Vision impairment or problems of the eye impact a staggering number of Americans each year. This number is only set to increase as the population lives longer, thus exposing more individuals to issues including cataracts and age-related macular degeneration.
As one can imagine, many sufferers of these issues have countless questions. Suburban Life turned to Sanjay Kamat, D.O., of Bucks Eye Specialists for answers to problems including dry eye, cataracts, vision impairment and more.
What are some of the causes of dry eye?
Dry eye is a pretty broad category of problems people can experience. Years ago, when I first started practicing, there was a very simplistic approach: “Oh, you have dry eye, here’s some artificial tears,” but, it’s a little more complicated than that. We now talk about lid margin disease, Meibomian gland dysfunction and lipid problems of the eye or fat volume of the tear film and then liquid deficiency.
There are many causes; probably the most common cause is for a woman to be postmenopausal. Hormone changes that occur in the body can cause a lack of tear quality and production.
Then there’s also trauma, mild trauma, like contact lens wearers who have something sitting in their eye that without lubrication—they get the dry eye symptoms.
The use of tablets and computers and iPhones and smartphones definitely has something to do with it too, because we now know that with staring at computer screens, the amount of times that the eye blinks per minute is reduced so that is a factor.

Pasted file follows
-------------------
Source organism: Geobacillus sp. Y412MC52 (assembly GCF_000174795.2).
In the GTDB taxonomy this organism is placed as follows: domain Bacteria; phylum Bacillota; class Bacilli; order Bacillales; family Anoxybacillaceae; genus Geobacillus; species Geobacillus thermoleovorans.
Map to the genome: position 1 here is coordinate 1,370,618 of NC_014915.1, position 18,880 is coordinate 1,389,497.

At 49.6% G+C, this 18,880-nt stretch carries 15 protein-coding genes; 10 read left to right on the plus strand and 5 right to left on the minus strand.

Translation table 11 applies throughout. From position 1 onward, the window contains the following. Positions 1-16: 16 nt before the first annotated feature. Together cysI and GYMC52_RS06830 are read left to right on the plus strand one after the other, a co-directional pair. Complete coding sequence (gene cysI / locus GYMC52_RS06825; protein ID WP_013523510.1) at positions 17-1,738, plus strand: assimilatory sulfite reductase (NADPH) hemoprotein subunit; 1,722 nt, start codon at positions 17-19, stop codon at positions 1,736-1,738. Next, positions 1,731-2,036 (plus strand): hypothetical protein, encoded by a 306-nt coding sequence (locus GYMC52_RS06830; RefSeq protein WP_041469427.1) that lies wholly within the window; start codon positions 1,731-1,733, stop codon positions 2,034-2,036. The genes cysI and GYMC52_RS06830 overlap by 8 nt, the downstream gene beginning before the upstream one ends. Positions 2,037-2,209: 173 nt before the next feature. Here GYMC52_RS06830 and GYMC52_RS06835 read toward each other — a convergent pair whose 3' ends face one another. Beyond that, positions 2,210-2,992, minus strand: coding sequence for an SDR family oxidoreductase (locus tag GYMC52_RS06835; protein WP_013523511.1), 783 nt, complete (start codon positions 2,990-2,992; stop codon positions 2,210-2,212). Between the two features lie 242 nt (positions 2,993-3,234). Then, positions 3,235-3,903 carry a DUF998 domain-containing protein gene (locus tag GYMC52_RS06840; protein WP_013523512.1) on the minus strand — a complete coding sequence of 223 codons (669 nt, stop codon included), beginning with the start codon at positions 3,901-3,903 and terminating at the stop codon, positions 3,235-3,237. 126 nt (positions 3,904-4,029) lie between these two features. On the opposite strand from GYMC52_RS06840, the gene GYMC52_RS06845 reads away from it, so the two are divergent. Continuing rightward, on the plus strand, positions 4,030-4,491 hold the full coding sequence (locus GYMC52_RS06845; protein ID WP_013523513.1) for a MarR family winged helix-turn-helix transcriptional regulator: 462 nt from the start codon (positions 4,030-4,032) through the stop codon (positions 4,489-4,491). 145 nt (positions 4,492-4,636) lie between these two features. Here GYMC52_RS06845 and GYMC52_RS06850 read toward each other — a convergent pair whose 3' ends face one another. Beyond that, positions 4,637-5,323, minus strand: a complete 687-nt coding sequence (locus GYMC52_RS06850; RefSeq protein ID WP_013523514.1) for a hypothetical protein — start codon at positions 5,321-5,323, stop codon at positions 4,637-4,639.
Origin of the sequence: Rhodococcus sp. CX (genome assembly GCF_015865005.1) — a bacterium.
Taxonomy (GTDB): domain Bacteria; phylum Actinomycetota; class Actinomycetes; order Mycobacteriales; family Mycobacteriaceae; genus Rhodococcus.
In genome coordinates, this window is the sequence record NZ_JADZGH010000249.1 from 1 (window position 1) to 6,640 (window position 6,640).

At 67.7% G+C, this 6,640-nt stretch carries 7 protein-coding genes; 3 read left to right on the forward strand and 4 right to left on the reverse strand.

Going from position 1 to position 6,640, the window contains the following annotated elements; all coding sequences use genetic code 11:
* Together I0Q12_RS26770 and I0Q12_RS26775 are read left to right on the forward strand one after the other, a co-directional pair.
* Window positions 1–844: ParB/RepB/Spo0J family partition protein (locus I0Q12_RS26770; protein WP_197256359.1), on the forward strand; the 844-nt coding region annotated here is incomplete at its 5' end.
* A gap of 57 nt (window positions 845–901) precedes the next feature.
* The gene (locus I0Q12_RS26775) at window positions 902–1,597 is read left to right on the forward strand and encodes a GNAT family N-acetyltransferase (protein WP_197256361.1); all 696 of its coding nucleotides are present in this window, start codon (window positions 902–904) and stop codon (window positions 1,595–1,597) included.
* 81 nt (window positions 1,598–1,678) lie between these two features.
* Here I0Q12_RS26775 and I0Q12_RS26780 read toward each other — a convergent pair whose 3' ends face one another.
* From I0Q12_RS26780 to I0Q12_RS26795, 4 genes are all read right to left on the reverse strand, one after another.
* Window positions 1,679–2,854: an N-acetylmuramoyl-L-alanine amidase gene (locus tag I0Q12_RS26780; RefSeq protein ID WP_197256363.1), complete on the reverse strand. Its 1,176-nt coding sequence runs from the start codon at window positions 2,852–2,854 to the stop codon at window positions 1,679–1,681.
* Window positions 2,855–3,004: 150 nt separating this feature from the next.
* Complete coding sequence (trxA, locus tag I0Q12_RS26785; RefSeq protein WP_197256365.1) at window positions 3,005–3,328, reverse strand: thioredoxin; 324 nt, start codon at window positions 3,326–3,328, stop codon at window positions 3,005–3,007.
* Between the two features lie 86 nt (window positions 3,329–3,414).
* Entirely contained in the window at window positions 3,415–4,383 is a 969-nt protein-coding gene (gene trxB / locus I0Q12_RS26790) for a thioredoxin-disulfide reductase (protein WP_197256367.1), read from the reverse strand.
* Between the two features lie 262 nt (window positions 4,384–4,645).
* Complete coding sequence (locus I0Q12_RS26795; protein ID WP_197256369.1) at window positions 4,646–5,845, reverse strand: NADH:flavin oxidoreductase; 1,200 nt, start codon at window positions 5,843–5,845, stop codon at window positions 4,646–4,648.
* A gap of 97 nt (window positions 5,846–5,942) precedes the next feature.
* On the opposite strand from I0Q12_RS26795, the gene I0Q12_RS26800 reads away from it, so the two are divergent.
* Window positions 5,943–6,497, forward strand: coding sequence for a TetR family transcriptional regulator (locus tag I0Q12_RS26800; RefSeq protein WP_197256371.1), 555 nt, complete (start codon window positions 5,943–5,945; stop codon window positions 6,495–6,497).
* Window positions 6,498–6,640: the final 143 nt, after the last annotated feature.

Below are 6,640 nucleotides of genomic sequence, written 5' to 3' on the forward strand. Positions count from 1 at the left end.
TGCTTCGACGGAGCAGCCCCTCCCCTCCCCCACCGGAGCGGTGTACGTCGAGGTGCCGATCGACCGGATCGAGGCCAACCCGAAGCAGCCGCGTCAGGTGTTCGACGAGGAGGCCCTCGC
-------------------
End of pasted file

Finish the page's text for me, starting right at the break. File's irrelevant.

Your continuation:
Then there are all sorts of regular factors—medical problems, diseases, environmental factors like animals, pets, smoke, being in an outdoor work environment. I think those are the top.
How does your office go about diagnosing dry eye?
Historically there were a number of tests that could be done to show tear production. There was a little paper that would measure, like a ruler, how many millimeters of water your eye would produce—Schirmer’s test— but technology has caught up to 2017. Now we have testing of tear films that allows us to measure what’s called osmolarity, or the amount of salt content. This test comes from a company called TearLab. The higher the number, the higher the osmolarity, the more salt there is—that implies that there’s not enough liquid. So you actually have a state where you don’t have enough production of tears. This technology is going to be present in both practices.
The other test is for inflammation. That test comes from RPS. It is called InflammaDry®. You take a small volume of tear, a sample from both eyes, and it basically looks for an enzymatic marker called MMP-9 to show for corneal inflammation.
What are consequences of a patient leaving dry eye untreated?
Left untreated, the problem that can occur is chronic inflammation, loss of the glands in the eyelids; potentially, chronic red eyes, eyes that are burning, itching, tearing, mucous congestion, fatigue, not being able to hold their eyes open, light sensitivity, distorted vision, and then ultimately the final end point s with corneal scarring, potentially. ... The cornea gets damaged and turns cloudy. And then patients can get into a lot of trouble where they may, in order to get their vision better, need to be forced into a major eye surgery such as a corneal transplant. That’s taking it to the extreme, but that’s the full gamut from hopefully easier, treatable, simple, preventable to the other end.
What means of treatment are there for this condition?
There’s actually quite a host of treatments over the years that have been available. When we first started, it was tear supplements or plugs in the tear ducts to well up or maintain the volume of tear in the eye.